This period was significant for a number of developments that influenced the future course of human history, such as the invention of writing by the Sumerians - possibly the first ever to invent this, although there's a possibility that the Egyptians may have done it first; so this is not as certain as it once was. Scholars today cannot get an exact date for the available written records, unfortunately; and so it turns out the margin of error is large enough to leave the question open for the moment - we just don't have enough data to settle this question at this time. It does seem probable, though, that it was one of these two cultures; and it is known that the Sumerian system of cuneiform writing, whenever and wherever invented, influenced most of the others in this region at this time. We can be reasonably certain of at least that much.

Code of Hammurabi on clay tablets

Epic of Gilgamesh on clay tablets

... and whether they were first or not, this brought a lot of changes to the societies of this time

The invention of writing may well have laid the foundation for a number of other important developments that followed, such as the advent of written laws (like the Code of Hammurabi), and the advent of written literature (like the Epic of Gilgamesh) - some of the most celebrated products of this time. There were also accomplishments in mathematics and astronomy (which laid the foundations for our current knowledge in these areas), and records of the local religions and gods (which help paint a picture of this region's culture). But the most important innovation of all may have actually been one that had very little to do with writing, which was the invention of agriculture early in this period - a technique that allowed the development of these urban civilizations in the first place.

Hittite deity, 13th century BC

Power politics: The great theme of this book

All of these things are discussed (to at least some degree) in this book; but the majority of this book - perhaps even the bulk of it - is about the traditional focus of historical research, which is power politics. If there is one unifying theme in this book, it is power politics. This book focuses greatly on kings and empires, battles and wars, economics and diplomacy - with quotes from primary sources (such as diplomatic correspondence) wherever possible. Some of these periods have more surviving sources than others; since there is a scarcity of written material even for some of the periods after the invention of writing; and those before the invention of writing have, of course, no written records at all. This is a serious limitation on what historians can do with these periods (as you might imagine), which forces them to rely exclusively on the archaeological evidence available - which isn't always very detailed, depending on which period you're talking about. Discoveries are being made every year, though; so it's likely that future generations of students will know more about (at least some of) these things than we do; and be able to fill in (at least some of) the gaps.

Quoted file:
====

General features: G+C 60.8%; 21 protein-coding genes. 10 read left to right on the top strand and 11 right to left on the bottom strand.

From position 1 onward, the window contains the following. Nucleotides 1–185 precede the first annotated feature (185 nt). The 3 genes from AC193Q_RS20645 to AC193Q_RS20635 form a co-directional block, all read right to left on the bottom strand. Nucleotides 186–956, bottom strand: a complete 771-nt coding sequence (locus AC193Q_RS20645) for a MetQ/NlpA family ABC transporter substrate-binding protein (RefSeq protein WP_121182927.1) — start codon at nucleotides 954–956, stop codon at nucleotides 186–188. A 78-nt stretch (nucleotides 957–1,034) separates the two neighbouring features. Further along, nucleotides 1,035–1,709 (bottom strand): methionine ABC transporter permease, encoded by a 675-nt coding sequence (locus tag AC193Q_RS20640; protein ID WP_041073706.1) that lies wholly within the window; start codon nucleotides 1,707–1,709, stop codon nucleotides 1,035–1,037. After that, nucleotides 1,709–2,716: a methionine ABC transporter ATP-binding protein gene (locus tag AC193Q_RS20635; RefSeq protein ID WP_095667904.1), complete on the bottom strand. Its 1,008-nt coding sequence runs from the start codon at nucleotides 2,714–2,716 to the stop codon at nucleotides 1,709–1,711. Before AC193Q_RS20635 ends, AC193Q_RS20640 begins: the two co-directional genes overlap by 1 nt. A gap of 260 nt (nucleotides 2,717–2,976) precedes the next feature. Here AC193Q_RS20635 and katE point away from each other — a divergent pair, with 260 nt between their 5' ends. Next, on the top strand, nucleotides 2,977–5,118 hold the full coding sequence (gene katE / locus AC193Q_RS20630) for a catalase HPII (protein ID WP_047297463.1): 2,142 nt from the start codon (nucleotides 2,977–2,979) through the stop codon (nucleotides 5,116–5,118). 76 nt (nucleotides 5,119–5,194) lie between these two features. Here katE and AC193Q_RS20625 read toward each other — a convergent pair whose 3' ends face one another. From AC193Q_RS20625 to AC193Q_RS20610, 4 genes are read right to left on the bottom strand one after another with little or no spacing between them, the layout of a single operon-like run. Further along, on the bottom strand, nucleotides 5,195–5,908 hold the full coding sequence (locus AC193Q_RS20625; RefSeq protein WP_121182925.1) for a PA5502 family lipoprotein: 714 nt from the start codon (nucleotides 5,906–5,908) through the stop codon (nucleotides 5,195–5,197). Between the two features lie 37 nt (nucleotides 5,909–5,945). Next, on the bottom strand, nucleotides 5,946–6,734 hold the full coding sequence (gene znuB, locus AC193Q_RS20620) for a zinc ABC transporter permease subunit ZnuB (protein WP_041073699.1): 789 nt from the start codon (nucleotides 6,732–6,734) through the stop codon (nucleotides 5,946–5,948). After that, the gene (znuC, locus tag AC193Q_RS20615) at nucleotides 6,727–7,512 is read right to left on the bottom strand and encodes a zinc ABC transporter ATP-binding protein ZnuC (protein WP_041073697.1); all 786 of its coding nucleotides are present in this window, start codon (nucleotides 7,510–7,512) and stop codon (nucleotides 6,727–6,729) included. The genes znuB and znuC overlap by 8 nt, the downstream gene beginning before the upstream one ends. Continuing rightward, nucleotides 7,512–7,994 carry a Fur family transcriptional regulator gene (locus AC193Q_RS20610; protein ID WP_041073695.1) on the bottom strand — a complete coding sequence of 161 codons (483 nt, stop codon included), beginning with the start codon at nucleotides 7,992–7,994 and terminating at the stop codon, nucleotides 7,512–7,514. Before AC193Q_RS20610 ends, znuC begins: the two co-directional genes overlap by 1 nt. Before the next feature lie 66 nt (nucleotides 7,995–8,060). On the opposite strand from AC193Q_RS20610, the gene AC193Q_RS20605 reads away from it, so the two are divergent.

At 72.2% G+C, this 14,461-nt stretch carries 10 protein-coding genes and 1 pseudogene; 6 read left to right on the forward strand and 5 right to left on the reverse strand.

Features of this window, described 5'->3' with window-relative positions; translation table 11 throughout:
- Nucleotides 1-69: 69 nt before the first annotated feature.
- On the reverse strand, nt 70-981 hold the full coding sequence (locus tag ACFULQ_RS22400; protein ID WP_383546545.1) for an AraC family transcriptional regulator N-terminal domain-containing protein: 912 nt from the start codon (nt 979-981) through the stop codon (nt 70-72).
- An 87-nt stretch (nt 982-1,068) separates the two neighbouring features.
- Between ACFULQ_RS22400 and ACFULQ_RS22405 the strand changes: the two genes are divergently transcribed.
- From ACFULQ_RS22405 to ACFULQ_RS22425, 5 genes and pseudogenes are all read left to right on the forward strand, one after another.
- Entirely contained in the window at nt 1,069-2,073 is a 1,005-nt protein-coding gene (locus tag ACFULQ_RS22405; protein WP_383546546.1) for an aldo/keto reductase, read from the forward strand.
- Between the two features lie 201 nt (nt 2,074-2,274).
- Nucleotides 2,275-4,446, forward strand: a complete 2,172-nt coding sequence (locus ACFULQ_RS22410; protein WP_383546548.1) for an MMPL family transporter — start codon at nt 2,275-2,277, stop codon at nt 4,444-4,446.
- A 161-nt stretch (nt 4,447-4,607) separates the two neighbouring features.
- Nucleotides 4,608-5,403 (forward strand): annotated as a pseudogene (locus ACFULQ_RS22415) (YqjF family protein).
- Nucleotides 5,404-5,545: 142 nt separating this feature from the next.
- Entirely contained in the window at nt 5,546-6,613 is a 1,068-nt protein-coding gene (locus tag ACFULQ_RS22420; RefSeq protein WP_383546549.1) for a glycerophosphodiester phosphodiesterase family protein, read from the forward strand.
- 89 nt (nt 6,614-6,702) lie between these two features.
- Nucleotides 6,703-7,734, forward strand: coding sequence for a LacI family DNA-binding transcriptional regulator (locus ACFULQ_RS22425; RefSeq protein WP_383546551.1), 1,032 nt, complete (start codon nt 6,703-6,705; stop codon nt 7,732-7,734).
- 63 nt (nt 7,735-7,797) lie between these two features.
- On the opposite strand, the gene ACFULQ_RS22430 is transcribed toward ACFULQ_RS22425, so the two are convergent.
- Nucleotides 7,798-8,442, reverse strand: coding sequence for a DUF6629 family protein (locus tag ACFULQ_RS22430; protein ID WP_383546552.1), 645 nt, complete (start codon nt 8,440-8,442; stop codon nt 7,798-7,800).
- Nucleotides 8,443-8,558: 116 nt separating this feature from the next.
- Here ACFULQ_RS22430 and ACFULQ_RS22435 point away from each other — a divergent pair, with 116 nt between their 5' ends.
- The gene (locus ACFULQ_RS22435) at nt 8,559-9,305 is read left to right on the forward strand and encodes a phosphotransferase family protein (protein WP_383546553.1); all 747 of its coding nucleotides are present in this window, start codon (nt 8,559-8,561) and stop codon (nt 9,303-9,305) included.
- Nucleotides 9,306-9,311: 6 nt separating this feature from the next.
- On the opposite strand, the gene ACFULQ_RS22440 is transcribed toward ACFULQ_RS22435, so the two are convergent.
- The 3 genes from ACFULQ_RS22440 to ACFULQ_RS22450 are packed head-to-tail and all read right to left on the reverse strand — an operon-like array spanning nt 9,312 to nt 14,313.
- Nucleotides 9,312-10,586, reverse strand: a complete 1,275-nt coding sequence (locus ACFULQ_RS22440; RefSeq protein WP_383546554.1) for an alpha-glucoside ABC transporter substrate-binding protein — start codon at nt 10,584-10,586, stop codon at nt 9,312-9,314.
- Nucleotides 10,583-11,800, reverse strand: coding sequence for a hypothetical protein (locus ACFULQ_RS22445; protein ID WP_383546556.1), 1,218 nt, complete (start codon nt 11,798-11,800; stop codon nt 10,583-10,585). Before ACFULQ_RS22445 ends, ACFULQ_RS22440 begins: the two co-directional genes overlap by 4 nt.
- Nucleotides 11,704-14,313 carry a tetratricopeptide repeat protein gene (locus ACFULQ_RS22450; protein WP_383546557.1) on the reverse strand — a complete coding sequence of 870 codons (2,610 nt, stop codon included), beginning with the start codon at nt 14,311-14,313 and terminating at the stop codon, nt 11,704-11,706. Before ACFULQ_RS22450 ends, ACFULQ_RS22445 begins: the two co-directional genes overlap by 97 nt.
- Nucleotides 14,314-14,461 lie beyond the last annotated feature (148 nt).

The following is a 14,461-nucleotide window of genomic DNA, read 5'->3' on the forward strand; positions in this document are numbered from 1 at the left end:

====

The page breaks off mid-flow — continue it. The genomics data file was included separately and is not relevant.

The Great Sphinx and the Pyramid of Khafre, two enduring symbols of Egypt

Egypt: The biggest omission of this book

The biggest omission in this book is the one that a number of other reviewers have commented on (and I've read some other reviews at Amazon), which is the omission of Egypt - omitted largely because it doesn't fit geographically into the region we call the "Ancient Near East" (being in Africa instead), and thus covered only when it was a major player in the events discussed here - which was reasonably often, actually. Their culture is not covered with the same depth that the others are, though; so readers interested in Egyptology would be well-advised to go to a different book (and there are plenty out there to choose from on this subject). In fairness to the author, though, he can't cover everything in a book of this length; so I won't fault him for this omission - some things inevitably have to be left out, and the line has to be drawn somewhere.

A modern copy of the Hebrew Bible in the original

What this book does cover here, it covers very well

What the author does cover here, though, he covers well; and he helps you to sort through the complicated mix of cultures and languages that are found in the Hebrew Bible. Keeping track of all of them is still a difficult task, I should note; but this book at least helped me to get started with this endeavor, and I will give it high marks for this accomplishment.

"In this survey of history, Near East designates the region from the Aegean coast of Turkey to central Iran, and from Northern Anatolia to the Red Sea. Egypt, whose history intersects with that of the Near East at many times, will be excluded, except when it extended its empire into Asia in the second half of the second millennium. These boundaries are deliberately somewhat indeterminate."

- Marc van de Mieroop's "A History of the Ancient Near East (ca. 3000 - 323 BC)", 2nd edition (2007), page 1

Book at Amazon

If you liked this post, you might also like:

Why I am learning Ancient Greek

History of Ancient Greece

History of Ancient Rome

History of Ancient Egypt